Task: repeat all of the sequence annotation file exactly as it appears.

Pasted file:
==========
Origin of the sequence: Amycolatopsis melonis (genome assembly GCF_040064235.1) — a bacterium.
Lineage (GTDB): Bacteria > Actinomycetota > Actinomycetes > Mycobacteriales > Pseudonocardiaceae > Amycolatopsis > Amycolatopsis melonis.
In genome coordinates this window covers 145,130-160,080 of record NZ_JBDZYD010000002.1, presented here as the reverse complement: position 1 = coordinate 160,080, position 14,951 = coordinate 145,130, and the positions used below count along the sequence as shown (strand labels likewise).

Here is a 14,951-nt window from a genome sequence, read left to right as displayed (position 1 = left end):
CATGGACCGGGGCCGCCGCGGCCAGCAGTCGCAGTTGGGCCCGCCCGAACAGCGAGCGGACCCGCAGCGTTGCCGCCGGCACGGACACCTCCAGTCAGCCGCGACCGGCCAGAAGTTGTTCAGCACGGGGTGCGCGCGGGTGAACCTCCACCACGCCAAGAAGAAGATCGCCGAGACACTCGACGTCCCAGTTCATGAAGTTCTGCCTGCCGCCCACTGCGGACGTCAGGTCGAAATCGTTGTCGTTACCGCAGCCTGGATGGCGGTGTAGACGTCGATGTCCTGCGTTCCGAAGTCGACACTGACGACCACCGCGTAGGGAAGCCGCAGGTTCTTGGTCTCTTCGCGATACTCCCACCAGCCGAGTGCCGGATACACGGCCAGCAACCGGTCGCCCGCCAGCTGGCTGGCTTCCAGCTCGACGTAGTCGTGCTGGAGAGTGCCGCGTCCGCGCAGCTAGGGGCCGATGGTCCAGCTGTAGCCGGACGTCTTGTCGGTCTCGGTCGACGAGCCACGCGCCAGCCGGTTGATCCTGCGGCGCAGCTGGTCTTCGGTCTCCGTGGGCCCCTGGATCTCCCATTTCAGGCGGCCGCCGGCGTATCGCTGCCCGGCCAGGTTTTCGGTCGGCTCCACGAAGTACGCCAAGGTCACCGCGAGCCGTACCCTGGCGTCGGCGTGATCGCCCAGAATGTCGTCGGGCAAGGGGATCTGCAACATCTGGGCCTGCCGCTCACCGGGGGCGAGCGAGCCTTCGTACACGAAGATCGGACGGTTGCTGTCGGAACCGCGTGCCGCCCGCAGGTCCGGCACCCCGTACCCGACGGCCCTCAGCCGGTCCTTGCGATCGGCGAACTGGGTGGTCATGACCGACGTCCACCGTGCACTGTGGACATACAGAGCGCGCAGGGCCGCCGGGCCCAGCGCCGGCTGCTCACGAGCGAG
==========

Origin of the sequence: Amycolatopsis melonis (genome assembly GCF_040064235.1) — a bacterium.
Lineage (GTDB): Bacteria > Actinomycetota > Actinomycetes > Mycobacteriales > Pseudonocardiaceae > Amycolatopsis > Amycolatopsis melonis.
In genome coordinates this window covers 145,130-160,080 of record NZ_JBDZYD010000002.1, presented here as the reverse complement: position 1 = coordinate 160,080, position 14,951 = coordinate 145,130, and the positions used below count along the sequence as shown (strand labels likewise).

Here is a 14,951-nt window from a genome sequence, read left to right as displayed (position 1 = left end):
CATGGACCGGGGCCGCCGCGGCCAGCAGTCGCAGTTGGGCCCGCCCGAACAGCGAGCGGACCCGCAGCGTTGCCGCCGGCACGGACACCTCCAGTCAGCCGCGACCGGCCAGAAGTTGTTCAGCACGGGGTGCGCGCGGGTGAACCTCCACCACGCCAAGAAGAAGATCGCCGAGACACTCGACGTCCCAGTTCATGAAGTTCTGCCTGCCGCCCACTGCGGACGTCAGGTCGAAATCGTTGTCGTTACCGCAGCCTGGATGGCGGTGTAGACGTCGATGTCCTGCGTTCCGAAGTCGACACTGACGACCACCGCGTAGGGAAGCCGCAGGTTCTTGGTCTCTTCGCGATACTCCCACCAGCCGAGTGCCGGATACACGGCCAGCAACCGGTCGCCCGCCAGCTGGCTGGCTTCCAGCTCGACGTAGTCGTGCTGGAGAGTGCCGCGTCCGCGCAGCTAGGGGCCGATGGTCCAGCTGTAGCCGGACGTCTTGTCGGTCTCGGTCGACGAGCCACGCGCCAGCCGGTTGATCCTGCGGCGCAGCTGGTCTTCGGTCTCCGTGGGCCCCTGGATCTCCCATTTCAGGCGGCCGCCGGCGTATCGCTGCCCGGCCAGGTTTTCGGTCGGCTCCACGAAGTACGCCAAGGTCACCGCGAGCCGTACCCTGGCGTCGGCGTGATCGCCCAGAATGTCGTCGGGCAAGGGGATCTGCAACATCTGGGCCTGCCGCTCACCGGGGGCGAGCGAGCCTTCGTACACGAAGATCGGACGGTTGCTGTCGGAACCGCGTGCCGCCCGCAGGTCCGGCACCCCGTACCCGACGGCCCTCAGCCGGTCCTTGCGATCGGCGAACTGGGTGGTCATGACCGACGTCCACCGTGCACTGTGGACATACAGAGCGCGCAGGGCCGCCGGGCCCAGCGCCGGCTGCTCACGAGCGAG